America I AM: The African-American Imprint
Published on Tuesday, February 1, 2011 - 2:59pm
DC Public Library partners with National Geographic Museum to present DC I AM: Growing up in the Shadow of the Capitol and America I AM: Reading Program created in support of the exhibition America I AM: The African American Imprint.
DC I AM: Growing up in the Shadow of the Capitol
On view at the Martin Luther King Jr. Memorial Library, 901 G Street, N.W.
The exhibit uses the rich archives of DC Public Library. Photographs and artifacts cover the 20th century and reflect on life in the nation’s capital through the eyes of children.
When most Americans think of Washington D.C., they recall school trips, visiting museums, national monuments and historic moments in U.S. history. For those who grow up here, the image of D.C. is something very different. For them, the National Mall serves as a playground, and the Smithsonian Institution is their classroom. Apart from serving as the nation’s capital, Washington is a city rich in history, close-knit communities, and stark contrasts. Despite the prevailing myth that “nobody is from D.C.,” its 601,723 residents understand that living here is unlike any other urban experience. Growing up in D.C. means national news can be local news, and daily life often intersects with events of national and international importance.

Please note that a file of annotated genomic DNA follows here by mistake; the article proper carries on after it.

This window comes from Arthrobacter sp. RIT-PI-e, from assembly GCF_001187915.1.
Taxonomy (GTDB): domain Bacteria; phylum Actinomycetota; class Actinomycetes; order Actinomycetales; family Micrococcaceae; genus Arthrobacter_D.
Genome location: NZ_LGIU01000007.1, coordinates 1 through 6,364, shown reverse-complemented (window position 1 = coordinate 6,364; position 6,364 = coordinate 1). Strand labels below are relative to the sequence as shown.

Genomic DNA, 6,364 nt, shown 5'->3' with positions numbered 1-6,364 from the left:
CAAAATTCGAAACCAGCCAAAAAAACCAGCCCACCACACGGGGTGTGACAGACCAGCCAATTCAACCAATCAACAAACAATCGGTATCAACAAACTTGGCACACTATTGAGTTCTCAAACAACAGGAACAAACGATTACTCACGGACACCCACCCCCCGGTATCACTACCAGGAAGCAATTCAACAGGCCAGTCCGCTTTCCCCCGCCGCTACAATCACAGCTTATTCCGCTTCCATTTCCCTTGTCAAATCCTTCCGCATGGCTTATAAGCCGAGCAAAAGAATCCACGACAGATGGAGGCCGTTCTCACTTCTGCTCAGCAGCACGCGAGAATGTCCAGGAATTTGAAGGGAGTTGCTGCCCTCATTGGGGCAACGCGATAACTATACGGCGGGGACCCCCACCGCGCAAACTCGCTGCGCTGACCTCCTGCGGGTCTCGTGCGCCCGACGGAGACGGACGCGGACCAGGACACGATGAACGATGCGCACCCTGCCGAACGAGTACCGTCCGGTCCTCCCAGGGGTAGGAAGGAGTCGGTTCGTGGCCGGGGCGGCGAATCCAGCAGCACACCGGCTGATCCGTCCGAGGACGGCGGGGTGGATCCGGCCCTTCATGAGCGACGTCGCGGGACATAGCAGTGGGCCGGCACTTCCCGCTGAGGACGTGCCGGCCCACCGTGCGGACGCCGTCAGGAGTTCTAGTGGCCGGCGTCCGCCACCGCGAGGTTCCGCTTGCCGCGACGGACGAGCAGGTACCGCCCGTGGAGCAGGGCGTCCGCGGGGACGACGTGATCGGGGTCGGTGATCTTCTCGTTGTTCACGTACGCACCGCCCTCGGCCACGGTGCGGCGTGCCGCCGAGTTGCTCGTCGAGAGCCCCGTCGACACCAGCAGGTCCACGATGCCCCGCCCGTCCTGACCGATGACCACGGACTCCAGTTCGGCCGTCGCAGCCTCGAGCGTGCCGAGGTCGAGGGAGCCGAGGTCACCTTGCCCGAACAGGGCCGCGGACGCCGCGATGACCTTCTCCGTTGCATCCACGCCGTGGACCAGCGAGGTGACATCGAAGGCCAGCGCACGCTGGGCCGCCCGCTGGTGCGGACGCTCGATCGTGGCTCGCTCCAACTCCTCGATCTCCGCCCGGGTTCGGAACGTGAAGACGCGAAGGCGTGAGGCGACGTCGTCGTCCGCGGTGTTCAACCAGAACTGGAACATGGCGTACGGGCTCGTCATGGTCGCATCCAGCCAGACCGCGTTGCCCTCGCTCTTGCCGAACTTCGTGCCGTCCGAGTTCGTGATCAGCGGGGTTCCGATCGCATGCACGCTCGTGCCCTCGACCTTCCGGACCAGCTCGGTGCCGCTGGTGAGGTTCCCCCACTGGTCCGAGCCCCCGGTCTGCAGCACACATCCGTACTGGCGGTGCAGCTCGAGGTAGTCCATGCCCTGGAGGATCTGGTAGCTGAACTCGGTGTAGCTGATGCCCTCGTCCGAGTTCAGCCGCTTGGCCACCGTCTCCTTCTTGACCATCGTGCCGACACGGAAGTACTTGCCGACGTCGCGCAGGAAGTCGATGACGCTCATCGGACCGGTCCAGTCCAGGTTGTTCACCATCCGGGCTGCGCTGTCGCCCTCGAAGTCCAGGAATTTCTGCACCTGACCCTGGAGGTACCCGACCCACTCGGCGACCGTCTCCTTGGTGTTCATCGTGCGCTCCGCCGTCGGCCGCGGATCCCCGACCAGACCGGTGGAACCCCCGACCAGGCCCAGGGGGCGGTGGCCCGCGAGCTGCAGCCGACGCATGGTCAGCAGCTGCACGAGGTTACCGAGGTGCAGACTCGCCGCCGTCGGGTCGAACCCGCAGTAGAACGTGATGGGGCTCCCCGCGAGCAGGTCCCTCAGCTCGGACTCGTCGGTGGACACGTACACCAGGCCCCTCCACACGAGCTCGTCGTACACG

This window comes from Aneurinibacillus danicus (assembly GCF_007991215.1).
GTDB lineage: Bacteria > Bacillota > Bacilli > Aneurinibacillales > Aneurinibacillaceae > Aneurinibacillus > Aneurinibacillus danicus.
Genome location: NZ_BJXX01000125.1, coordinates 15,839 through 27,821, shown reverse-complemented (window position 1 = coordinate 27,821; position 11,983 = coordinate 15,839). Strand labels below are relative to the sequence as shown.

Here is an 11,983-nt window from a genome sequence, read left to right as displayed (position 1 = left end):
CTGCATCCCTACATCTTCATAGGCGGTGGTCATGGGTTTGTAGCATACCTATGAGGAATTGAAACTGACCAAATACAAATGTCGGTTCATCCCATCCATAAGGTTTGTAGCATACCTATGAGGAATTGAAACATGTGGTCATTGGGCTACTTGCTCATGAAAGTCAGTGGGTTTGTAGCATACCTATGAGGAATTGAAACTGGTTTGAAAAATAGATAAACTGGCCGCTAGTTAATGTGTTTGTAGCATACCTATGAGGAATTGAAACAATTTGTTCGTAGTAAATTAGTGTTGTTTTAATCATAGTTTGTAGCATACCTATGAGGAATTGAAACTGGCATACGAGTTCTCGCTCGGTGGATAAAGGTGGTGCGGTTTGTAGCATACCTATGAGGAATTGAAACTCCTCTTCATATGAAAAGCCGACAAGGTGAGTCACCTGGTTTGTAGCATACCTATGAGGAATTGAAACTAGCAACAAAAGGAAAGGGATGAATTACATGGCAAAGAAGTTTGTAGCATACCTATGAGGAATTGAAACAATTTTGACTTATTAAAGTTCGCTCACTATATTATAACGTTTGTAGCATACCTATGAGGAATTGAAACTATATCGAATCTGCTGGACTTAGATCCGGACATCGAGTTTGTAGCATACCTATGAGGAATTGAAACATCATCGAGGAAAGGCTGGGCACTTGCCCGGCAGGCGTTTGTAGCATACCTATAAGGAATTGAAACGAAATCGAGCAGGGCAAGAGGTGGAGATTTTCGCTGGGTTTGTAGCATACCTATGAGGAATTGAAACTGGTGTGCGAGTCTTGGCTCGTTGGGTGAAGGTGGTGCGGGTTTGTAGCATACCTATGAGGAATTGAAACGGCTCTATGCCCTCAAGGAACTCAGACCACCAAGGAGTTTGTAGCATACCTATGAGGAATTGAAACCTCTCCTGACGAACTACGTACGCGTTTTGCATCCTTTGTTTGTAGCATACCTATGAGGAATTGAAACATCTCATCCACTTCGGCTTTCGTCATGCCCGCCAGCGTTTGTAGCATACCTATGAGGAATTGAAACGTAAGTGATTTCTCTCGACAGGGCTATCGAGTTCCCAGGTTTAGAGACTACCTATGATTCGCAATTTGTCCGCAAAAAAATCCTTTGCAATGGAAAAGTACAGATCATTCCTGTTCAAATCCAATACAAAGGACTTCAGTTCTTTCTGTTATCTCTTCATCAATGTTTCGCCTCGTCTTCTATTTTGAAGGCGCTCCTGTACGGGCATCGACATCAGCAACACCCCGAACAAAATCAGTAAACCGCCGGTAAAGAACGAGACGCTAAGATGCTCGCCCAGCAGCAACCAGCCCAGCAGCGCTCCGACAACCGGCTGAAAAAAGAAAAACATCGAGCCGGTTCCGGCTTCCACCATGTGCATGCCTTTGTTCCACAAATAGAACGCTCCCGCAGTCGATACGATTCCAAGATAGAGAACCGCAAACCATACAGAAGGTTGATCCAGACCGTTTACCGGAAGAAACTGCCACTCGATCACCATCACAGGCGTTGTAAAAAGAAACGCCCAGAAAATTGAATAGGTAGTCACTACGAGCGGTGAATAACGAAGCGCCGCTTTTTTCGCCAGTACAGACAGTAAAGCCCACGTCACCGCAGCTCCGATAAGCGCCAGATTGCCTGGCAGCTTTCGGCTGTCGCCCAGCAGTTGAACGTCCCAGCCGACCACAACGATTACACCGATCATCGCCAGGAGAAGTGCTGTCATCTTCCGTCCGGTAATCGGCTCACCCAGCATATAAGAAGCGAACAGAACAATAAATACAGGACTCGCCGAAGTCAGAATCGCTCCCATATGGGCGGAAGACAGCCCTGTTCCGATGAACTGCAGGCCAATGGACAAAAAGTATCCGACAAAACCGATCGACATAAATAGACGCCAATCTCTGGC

This exhibition examines the experience of different generations and what it means to grow up in the shadow of the Capitol.
America I AM: Reading Program
Postcards available at all DC Public Libraries
Read a book on African-American culture to earn a free ticket to the exhibition at the National Geographic Museum. Choose a title from the America I AM: Booklist or ask a librarian for suggestions to investigate the many contributions of African-Americans to the development of the United States. Redeem your America I AM Reading Program postcard at National Geographic Museum for your free ticket.
America I AM: The African American Imprint
On view at National Geographic Museum, 17th & M Streets, N.W.
Take a journey through trials and triumphs while exploring nearly 500 years of African-American contributions to the economic, political, cultural and spiritual development of the United States. Bear witness to more than 200 poignant artifacts from the dungeon doors of the Cape Coast Castle in Ghana to Prince’s guitar.
Created in collaboration with leading scholars such as Henry Louis Gates Jr. and Cornel West, the exhibition is presented by Tavis Smiley, and organized by Cincinnati Museum Center and Arts and Exhibitions International. Nationally, the exhibition is made possible by presenting sponsor, Walmart, Inc., with Northern Trust as the educational partner, and Microsoft as the technology partner.